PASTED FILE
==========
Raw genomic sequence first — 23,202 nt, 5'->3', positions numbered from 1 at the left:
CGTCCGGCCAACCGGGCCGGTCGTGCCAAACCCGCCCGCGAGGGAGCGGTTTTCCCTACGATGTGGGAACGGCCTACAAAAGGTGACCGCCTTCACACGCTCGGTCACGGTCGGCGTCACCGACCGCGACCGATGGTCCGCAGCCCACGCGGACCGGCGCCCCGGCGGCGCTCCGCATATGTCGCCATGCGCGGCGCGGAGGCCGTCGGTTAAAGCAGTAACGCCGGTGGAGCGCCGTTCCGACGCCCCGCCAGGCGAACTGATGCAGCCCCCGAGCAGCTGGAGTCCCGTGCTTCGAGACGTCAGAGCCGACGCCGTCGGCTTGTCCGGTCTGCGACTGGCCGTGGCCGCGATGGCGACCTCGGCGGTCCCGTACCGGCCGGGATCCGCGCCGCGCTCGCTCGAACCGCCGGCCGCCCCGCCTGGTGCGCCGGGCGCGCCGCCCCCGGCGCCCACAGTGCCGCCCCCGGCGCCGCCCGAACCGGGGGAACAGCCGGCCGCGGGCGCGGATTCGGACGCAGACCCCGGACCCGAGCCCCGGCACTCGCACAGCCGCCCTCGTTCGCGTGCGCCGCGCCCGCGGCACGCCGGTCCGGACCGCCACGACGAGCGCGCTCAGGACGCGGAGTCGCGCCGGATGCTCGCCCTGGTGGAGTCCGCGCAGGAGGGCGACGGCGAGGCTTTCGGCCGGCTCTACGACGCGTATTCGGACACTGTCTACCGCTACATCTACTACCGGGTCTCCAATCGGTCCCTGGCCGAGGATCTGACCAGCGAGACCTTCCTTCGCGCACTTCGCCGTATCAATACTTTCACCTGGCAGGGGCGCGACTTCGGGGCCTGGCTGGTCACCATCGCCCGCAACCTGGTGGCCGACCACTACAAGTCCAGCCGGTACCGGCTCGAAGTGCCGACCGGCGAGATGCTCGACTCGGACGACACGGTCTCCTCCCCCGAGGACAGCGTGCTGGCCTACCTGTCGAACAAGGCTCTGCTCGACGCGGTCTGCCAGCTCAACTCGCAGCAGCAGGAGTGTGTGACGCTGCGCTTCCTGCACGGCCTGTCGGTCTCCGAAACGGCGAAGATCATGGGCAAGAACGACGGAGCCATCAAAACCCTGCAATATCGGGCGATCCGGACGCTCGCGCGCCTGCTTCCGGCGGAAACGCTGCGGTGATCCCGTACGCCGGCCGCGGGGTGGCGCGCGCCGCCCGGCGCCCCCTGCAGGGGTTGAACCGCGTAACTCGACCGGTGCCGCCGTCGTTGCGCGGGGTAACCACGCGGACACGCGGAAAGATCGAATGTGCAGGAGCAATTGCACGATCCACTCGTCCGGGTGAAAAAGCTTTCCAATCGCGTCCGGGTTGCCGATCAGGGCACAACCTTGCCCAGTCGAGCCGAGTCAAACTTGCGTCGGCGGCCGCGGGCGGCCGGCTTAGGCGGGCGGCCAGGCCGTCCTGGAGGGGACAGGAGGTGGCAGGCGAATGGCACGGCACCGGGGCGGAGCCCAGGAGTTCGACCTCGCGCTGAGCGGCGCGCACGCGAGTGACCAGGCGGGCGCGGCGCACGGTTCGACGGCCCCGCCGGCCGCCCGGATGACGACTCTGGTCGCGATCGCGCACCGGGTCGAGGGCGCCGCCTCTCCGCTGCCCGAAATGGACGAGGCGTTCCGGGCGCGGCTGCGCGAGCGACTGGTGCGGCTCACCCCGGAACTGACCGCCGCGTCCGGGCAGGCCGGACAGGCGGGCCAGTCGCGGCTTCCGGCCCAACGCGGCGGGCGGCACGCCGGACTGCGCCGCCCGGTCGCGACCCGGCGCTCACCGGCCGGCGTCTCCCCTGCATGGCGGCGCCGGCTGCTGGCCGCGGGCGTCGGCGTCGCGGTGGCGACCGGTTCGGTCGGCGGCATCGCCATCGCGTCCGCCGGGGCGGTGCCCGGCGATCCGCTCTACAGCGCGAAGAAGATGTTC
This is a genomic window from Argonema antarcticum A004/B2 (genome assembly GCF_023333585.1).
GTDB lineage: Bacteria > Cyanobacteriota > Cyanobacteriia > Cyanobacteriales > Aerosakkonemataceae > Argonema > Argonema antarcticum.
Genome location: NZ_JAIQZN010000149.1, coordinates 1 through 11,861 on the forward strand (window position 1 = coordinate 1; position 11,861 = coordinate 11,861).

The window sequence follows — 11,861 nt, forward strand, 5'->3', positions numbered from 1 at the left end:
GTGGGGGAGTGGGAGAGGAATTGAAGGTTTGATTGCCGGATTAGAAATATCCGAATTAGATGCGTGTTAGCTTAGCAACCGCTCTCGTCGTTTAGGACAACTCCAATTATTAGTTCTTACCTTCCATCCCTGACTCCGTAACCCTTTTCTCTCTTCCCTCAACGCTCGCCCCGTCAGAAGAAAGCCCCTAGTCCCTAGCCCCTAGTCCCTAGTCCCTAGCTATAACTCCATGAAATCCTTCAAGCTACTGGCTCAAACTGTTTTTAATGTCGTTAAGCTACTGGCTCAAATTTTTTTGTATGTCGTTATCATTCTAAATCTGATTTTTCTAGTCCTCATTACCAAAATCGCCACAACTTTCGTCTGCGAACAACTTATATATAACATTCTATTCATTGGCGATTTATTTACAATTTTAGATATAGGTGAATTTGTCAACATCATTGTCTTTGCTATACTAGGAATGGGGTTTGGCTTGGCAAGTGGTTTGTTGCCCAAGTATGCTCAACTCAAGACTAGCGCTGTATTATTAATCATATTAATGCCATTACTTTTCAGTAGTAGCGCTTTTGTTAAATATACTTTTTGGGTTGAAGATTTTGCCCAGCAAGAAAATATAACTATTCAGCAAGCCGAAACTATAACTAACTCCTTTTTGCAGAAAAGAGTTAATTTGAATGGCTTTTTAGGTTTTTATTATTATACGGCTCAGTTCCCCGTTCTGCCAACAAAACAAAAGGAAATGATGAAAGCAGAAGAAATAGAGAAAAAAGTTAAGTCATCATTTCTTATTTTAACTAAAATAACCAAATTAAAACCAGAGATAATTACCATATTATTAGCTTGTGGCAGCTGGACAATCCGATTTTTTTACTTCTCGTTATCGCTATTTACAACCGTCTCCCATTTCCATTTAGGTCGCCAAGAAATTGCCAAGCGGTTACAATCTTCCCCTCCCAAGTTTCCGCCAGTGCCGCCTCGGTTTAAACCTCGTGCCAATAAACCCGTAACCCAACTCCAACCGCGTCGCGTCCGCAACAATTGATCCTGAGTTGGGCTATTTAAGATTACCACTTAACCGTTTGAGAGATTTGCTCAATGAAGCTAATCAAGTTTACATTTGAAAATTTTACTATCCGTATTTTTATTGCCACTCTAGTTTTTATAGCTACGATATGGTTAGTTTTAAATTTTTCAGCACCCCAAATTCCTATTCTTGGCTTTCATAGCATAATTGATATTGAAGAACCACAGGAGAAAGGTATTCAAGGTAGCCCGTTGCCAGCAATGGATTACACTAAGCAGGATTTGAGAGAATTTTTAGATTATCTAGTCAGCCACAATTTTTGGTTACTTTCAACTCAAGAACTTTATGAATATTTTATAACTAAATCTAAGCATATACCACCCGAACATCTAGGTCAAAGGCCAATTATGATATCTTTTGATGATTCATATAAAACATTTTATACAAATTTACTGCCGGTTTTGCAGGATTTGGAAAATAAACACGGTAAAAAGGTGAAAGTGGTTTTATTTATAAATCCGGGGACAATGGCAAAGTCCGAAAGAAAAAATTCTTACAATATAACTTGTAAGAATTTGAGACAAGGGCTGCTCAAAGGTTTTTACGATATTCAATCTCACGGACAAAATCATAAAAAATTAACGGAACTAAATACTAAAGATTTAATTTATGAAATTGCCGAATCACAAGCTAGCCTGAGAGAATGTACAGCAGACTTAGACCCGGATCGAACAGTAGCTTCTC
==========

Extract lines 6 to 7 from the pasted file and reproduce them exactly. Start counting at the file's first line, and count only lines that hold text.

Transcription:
The window sequence follows — 11,861 nt, forward strand, 5'->3', positions numbered from 1 at the left end:
GTGGGGGAGTGGGAGAGGAATTGAAGGTTTGATTGCCGGATTAGAAATATCCGAATTAGATGCGTGTTAGCTTAGCAACCGCTCTCGTCGTTTAGGACAACTCCAATTATTAGTTCTTACCTTCCATCCCTGACTCCGTAACCCTTTTCTCTCTTCCCTCAACGCTCGCCCCGTCAGAAGAAAGCCCCTAGTCCCTAGCCCCTAGTCCCTAGTCCCTAGCTATAACTCCATGAAATCCTTCAAGCTACTGGCTCAAACTGTTTTTAATGTCGTTAAGCTACTGGCTCAAATTTTTTTGTATGTCGTTATCATTCTAAATCTGATTTTTCTAGTCCTCATTACCAAAATCGCCACAACTTTCGTCTGCGAACAACTTATATATAACATTCTATTCATTGGCGATTTATTTACAATTTTAGATATAGGTGAATTTGTCAACATCATTGTCTTTGCTATACTAGGAATGGGGTTTGGCTTGGCAAGTGGTTTGTTGCCCAAGTATGCTCAACTCAAGACTAGCGCTGTATTATTAATCATATTAATGCCATTACTTTTCAGTAGTAGCGCTTTTGTTAAATATACTTTTTGGGTTGAAGATTTTGCCCAGCAAGAAAATATAACTATTCAGCAAGCCGAAACTATAACTAACTCCTTTTTGCAGAAAAGAGTTAATTTGAATGGCTTTTTAGGTTTTTATTATTATACGGCTCAGTTCCCCGTTCTGCCAACAAAACAAAAGGAAATGATGAAAGCAGAAGAAATAGAGAAAAAAGTTAAGTCATCATTTCTTATTTTAACTAAAATAACCAAATTAAAACCAGAGATAATTACCATATTATTAGCTTGTGGCAGCTGGACAATCCGATTTTTTTACTTCTCGTTATCGCTATTTACAACCGTCTCCCATTTCCATTTAGGTCGCCAAGAAATTGCCAAGCGGTTACAATCTTCCCCTCCCAAGTTTCCGCCAGTGCCGCCTCGGTTTAAACCTCGTGCCAATAAACCCGTAACCCAACTCCAACCGCGTCGCGTCCGCAACAATTGATCCTGAGTTGGGCTATTTAAGATTACCACTTAACCGTTTGAGAGATTTGCTCAATGAAGCTAATCAAGTTTACATTTGAAAATTTTACTATCCGTATTTTTATTGCCACTCTAGTTTTTATAGCTACGATATGGTTAGTTTTAAATTTTTCAGCACCCCAAATTCCTATTCTTGGCTTTCATAGCATAATTGATATTGAAGAACCACAGGAGAAAGGTATTCAAGGTAGCCCGTTGCCAGCAATGGATTACACTAAGCAGGATTTGAGAGAATTTTTAGATTATCTAGTCAGCCACAATTTTTGGTTACTTTCAACTCAAGAACTTTATGAATATTTTATAACTAAATCTAAGCATATACCACCCGAACATCTAGGTCAAAGGCCAATTATGATATCTTTTGATGATTCATATAAAACATTTTATACAAATTTACTGCCGGTTTTGCAGGATTTGGAAAATAAACACGGTAAAAAGGTGAAAGTGGTTTTATTTATAAATCCGGGGACAATGGCAAAGTCCGAAAGAAAAAATTCTTACAATATAACTTGTAAGAATTTGAGACAAGGGCTGCTCAAAGGTTTTTACGATATTCAATCTCACGGACAAAATCATAAAAAATTAACGGAACTAAATACTAAAGATTTAATTTATGAAATTGCCGAATCACAAGCTAGCCTGAGAGAATGTACAGCAGACTTAGACCCGGATCGAACAGTAGCTTCTC